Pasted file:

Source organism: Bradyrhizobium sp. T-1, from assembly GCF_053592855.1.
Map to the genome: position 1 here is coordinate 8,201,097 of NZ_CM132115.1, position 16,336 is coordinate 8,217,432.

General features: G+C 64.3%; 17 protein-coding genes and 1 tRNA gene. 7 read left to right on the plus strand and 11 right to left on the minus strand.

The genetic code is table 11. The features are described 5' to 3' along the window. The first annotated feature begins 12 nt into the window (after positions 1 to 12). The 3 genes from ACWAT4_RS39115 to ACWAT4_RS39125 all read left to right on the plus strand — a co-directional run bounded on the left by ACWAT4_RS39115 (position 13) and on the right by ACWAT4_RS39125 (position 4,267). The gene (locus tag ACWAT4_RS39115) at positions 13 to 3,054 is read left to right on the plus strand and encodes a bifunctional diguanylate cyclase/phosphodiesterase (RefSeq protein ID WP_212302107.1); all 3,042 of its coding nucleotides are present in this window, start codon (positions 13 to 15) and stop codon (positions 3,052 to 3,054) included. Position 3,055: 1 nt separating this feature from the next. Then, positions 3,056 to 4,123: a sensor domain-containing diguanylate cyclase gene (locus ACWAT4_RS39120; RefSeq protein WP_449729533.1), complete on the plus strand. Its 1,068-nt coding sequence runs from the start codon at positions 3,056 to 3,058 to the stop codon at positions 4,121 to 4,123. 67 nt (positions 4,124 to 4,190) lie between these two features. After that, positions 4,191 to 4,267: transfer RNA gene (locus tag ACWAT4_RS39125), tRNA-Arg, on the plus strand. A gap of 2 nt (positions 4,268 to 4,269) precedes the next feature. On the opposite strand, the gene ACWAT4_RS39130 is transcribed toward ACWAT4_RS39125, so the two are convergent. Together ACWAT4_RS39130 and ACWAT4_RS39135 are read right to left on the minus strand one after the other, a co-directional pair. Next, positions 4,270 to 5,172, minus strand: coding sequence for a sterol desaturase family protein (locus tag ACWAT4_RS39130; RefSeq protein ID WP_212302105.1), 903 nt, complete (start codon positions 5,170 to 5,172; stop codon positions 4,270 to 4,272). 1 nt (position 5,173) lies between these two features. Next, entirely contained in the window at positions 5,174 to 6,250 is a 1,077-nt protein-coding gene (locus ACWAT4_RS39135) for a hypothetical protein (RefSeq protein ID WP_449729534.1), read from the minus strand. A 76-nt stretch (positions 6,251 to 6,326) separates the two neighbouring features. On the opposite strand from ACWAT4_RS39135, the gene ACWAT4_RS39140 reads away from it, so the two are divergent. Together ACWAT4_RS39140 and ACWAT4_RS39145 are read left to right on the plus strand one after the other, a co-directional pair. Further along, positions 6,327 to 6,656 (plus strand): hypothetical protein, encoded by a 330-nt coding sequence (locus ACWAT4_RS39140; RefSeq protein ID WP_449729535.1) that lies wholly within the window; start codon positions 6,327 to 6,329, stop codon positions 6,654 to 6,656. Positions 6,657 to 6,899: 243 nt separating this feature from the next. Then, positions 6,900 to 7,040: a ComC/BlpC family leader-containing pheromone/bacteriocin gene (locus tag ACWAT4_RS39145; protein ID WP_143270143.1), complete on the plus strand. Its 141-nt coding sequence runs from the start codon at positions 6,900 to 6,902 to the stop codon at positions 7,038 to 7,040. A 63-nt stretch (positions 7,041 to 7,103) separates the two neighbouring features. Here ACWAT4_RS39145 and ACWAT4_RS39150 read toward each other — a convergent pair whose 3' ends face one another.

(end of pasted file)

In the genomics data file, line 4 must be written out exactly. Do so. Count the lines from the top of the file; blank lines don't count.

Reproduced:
The genetic code is table 11. The features are described 5' to 3' along the window. The first annotated feature begins 12 nt into the window (after positions 1 to 12). The 3 genes from ACWAT4_RS39115 to ACWAT4_RS39125 all read left to right on the plus strand — a co-directional run bounded on the left by ACWAT4_RS39115 (position 13) and on the right by ACWAT4_RS39125 (position 4,267). The gene (locus tag ACWAT4_RS39115) at positions 13 to 3,054 is read left to right on the plus strand and encodes a bifunctional diguanylate cyclase/phosphodiesterase (RefSeq protein ID WP_212302107.1); all 3,042 of its coding nucleotides are present in this window, start codon (positions 13 to 15) and stop codon (positions 3,052 to 3,054) included. Position 3,055: 1 nt separating this feature from the next. Then, positions 3,056 to 4,123: a sensor domain-containing diguanylate cyclase gene (locus ACWAT4_RS39120; RefSeq protein WP_449729533.1), complete on the plus strand. Its 1,068-nt coding sequence runs from the start codon at positions 3,056 to 3,058 to the stop codon at positions 4,121 to 4,123. 67 nt (positions 4,124 to 4,190) lie between these two features. After that, positions 4,191 to 4,267: transfer RNA gene (locus tag ACWAT4_RS39125), tRNA-Arg, on the plus strand. A gap of 2 nt (positions 4,268 to 4,269) precedes the next feature. On the opposite strand, the gene ACWAT4_RS39130 is transcribed toward ACWAT4_RS39125, so the two are convergent. Together ACWAT4_RS39130 and ACWAT4_RS39135 are read right to left on the minus strand one after the other, a co-directional pair. Next, positions 4,270 to 5,172, minus strand: coding sequence for a sterol desaturase family protein (locus tag ACWAT4_RS39130; RefSeq protein ID WP_212302105.1), 903 nt, complete (start codon positions 5,170 to 5,172; stop codon positions 4,270 to 4,272). 1 nt (position 5,173) lies between these two features. Next, entirely contained in the window at positions 5,174 to 6,250 is a 1,077-nt protein-coding gene (locus ACWAT4_RS39135) for a hypothetical protein (RefSeq protein ID WP_449729534.1), read from the minus strand. A 76-nt stretch (positions 6,251 to 6,326) separates the two neighbouring features. On the opposite strand from ACWAT4_RS39135, the gene ACWAT4_RS39140 reads away from it, so the two are divergent. Together ACWAT4_RS39140 and ACWAT4_RS39145 are read left to right on the plus strand one after the other, a co-directional pair. Further along, positions 6,327 to 6,656 (plus strand): hypothetical protein, encoded by a 330-nt coding sequence (locus ACWAT4_RS39140; RefSeq protein ID WP_449729535.1) that lies wholly within the window; start codon positions 6,327 to 6,329, stop codon positions 6,654 to 6,656. Positions 6,657 to 6,899: 243 nt separating this feature from the next. Then, positions 6,900 to 7,040: a ComC/BlpC family leader-containing pheromone/bacteriocin gene (locus tag ACWAT4_RS39145; protein ID WP_143270143.1), complete on the plus strand. Its 141-nt coding sequence runs from the start codon at positions 6,900 to 6,902 to the stop codon at positions 7,038 to 7,040. A 63-nt stretch (positions 7,041 to 7,103) separates the two neighbouring features. Here ACWAT4_RS39145 and ACWAT4_RS39150 read toward each other — a convergent pair whose 3' ends face one another.